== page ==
Moving beyond the C++ AMP model

Up to this point, I had envisioned Campy as an API that would be similar to C++/AMP. However, I'm now thinking beyond that API, and looking for a simpler interface between CPU and GPU for C# and NET code than the C++/AMP model.

In particular, C++/AMP defines array<> and array_view<>, data types that abstract an array for the GPU. What I really would prefer is to be able to run C# code on a GPU with no markup/tags/wrappers/etc., and access all relevant C# data via the closure of all objects and code–including classes, structs, arrays, basic value types, etc., within the GPU that the code uses. In other words, almost zero boilerplate code involved to perform parallel computations on the GPU. However, this is easier said than done.

Take for example reduction (1). Here is a simple, clean, in-place implementation of reduction on an array of integers with binary operator '+' in a new, experimental version of Campy.

int n = Bithacks.Power2(20);
int[] data = new int[n];
Extent e = new Extent(n);

Campy.Parallel.For(new Extent(n), idx => data[idx] = 1);
for (int level = 1; level <= Bithacks.Log2(n); level++)
    int step = Bithacks.Power2(level);
    Campy.Parallel.For(new Extent(n / step), idx =>
        var i = step * idx;
        data[i] = data[i] + data[i + step / 2];

for (int i = 0; i < data.Length; ++i)

In this code, the first parallel for-loop initializes data; in the second parallel for-loop, it performs a sum using data and step. Variables data and step are shared between the CPU and GPU. At runtime, a delegate is created containing the function of the lambda expression passed to a Parallel.For() method. The delegate contains a target object for each variable used in the lambda. i.e., the closure (2). Implicit in this code is a SIMT computing model with shared memory so data structures can be shared. The final result of the sum is contained in data[0].

This example illustrates several problems. We note that the implementation of the C# data structures can vary with different implementations of the NET runtime. The GPU code must be aware of this implementation, or it must marshal the objects into an appropriate representation for the GPU. Many operations of the C# data structures rely on the NET runtime used. So, the GPU must be able to JIT the NET runtime. Complications of sharing data include alignment issues (64-bit fetch must be aligned on 64-bit boundaries; 3, 4, 5).  C# objects are allocated using the C# virtual memory manager, which we do not have any control of (6). The memory manager allocates objects from a heap, garbage collection of stale objects at any time.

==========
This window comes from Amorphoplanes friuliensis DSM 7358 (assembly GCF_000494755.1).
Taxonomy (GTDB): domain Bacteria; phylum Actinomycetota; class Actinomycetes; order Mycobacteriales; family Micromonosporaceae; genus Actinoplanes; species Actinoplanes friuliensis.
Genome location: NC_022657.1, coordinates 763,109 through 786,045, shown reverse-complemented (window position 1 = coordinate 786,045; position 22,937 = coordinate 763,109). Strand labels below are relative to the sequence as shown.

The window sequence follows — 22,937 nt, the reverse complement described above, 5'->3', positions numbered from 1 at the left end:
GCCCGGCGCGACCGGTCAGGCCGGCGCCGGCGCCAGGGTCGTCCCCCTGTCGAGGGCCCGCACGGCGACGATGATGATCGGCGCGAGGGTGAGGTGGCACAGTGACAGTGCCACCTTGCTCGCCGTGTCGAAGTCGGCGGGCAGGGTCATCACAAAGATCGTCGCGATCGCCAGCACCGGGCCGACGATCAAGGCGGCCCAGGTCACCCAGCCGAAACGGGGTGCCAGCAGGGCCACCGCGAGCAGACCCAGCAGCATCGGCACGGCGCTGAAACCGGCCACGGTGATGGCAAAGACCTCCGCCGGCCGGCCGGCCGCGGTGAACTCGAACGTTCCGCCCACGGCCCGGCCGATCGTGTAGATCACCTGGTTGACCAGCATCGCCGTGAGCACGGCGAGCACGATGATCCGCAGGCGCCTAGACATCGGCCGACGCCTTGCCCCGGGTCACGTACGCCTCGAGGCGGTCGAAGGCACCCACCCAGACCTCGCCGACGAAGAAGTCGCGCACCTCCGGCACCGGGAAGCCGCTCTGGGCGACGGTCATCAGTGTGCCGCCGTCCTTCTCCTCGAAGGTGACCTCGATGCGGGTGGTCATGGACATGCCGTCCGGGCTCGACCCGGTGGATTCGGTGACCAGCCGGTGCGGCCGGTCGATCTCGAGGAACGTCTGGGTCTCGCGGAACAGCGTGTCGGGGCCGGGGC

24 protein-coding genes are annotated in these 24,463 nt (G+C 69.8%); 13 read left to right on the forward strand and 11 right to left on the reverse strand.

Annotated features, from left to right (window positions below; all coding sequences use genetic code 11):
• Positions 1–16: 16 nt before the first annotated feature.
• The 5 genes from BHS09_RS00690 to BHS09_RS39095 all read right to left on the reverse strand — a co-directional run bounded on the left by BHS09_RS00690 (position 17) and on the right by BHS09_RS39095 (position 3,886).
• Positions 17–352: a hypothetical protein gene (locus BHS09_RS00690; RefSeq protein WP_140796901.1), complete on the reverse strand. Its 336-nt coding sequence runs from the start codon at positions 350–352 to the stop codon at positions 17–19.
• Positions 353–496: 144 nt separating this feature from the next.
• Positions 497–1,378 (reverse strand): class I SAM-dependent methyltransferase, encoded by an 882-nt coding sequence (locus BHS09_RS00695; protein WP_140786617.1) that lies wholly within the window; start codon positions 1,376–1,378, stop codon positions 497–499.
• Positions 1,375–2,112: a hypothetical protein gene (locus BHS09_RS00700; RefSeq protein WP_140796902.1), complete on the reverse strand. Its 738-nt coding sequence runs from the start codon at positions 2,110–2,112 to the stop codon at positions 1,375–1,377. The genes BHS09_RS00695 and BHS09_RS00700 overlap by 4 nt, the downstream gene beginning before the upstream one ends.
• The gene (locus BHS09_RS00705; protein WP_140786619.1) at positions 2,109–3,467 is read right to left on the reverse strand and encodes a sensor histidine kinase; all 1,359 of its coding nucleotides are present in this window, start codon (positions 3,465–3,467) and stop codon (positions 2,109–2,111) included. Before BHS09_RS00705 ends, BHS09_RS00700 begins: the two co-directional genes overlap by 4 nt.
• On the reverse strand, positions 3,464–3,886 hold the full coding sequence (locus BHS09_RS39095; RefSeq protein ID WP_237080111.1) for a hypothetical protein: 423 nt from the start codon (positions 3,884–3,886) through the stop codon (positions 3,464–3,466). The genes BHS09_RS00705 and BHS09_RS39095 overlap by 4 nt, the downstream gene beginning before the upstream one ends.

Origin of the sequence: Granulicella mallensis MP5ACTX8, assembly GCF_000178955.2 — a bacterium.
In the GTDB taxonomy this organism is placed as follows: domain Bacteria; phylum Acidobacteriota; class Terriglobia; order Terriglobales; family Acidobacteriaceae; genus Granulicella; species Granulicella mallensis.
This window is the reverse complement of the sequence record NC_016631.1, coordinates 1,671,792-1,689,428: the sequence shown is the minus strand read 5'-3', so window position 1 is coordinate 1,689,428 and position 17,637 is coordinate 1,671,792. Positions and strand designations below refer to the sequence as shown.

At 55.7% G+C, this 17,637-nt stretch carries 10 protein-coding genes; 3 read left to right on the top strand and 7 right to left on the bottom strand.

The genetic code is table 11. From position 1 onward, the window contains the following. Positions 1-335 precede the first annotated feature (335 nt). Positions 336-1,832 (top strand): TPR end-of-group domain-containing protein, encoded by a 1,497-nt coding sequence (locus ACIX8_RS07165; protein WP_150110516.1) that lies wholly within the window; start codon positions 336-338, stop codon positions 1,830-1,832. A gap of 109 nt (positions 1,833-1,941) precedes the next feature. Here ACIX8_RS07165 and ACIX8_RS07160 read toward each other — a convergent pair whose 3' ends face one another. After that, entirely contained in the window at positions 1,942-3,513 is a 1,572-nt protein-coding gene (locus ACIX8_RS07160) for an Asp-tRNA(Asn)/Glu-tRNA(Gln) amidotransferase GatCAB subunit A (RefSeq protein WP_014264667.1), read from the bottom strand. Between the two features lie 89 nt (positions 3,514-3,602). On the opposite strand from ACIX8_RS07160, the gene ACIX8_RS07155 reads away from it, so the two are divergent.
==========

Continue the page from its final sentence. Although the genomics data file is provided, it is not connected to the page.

As a first step into sharing data structures, let's assume we are accessing only value types. That is user-defined arrays and structures that contain only other value types–integers, characters, booleans, arrays, and structs. This limits the difficulties associated in the JIT of the NET runtime. Further, as we do not have access to the memory allocator/garbage collector, let us also assume the CIL does not contain calls to the memory system. These restrictions are assumed in ILGPU and Alea GPU.

With these limitations, a simple solution which I am working towards is that C# data structures can be converted to equivalent blittable types (7, 8), then deep copied to and from GPU memory. Unfortunately, this means a bit of copying to and from unmanaged memory, currently using memory allocated via cuMemAllocManaged. Remember, reference types–which is what most programmers use–are not handled. A simple example with Campy restricted to value types is available (9).

Alea GPU Version 3 provides a very similar interface to Campy, where kernel delegates are passed to a Parallel.For()-like routine for JITing and running. In Version 3, the attribute "[GpuManaged]" is used to alleviate the issues in synchronize data between CPU and GPU. ILGPU Version 0.1.4 does not handle reference types (i.e., classes).

–Ken Domino

Notes and References

(1) Reduction

  • REDUCE(⊕, A): The REDUCE operation takes a binary operator ⊕ with identity I, and an ordered set A = [a0, a1, …, an−1] of n elements. The value of REDUCE(⊕, A) is (((a0 ⊕ a1) ⊕ … ) ⊕ an−1).
  • Since addition is commutative and associative for integers, REDUCE can be computed in a parallel manner. One implementation is an in-place method, which modifies the input set. It consists of a nested for-loop within an outer for-loop as shown in the Campy code described above. The inner for-loop can be performed in parallel in pairs.

(2) Lambda Expressions (C# Programming Guide). Microsoft Documentation.

(3) Coding for Performance: Data alignment and structures.

(4) Data Alignment when Migrating to 64-Bit Intel® Architecture.

(5) How Memory Is Accessed.


(7) Puran Mehram, P. Managed code and unmanaged code in .NET. C# Corner.

(8) Parsons, J. Changes to Blittable Types. GitHubGist. . Accessed Aug 29, 2017.

(9) You can look at and try the working test in Note, it does not yet run the Reduction example due to alignment problems.

# git clone

# cd Campy; git checkout -b proof-of-concept